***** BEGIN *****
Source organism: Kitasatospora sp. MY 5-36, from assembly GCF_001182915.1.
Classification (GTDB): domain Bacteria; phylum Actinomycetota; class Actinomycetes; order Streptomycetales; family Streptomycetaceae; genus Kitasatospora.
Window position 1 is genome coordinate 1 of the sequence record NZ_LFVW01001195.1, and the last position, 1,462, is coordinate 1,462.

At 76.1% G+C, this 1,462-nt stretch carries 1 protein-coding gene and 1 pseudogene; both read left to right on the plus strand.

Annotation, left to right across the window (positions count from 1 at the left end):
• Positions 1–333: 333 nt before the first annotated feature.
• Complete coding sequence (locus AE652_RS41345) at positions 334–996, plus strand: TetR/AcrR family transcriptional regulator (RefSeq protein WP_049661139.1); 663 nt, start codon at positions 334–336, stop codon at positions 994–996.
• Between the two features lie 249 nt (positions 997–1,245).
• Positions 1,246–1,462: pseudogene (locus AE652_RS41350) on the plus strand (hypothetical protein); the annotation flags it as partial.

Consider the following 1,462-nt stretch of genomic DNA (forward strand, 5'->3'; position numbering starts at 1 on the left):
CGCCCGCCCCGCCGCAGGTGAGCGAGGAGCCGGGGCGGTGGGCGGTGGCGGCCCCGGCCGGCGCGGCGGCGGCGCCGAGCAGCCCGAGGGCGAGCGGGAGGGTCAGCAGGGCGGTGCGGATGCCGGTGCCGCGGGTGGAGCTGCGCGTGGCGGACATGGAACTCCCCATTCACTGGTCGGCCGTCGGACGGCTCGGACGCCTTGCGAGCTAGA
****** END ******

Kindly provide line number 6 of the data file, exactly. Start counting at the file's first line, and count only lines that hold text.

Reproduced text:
• Positions 1–333: 333 nt before the first annotated feature.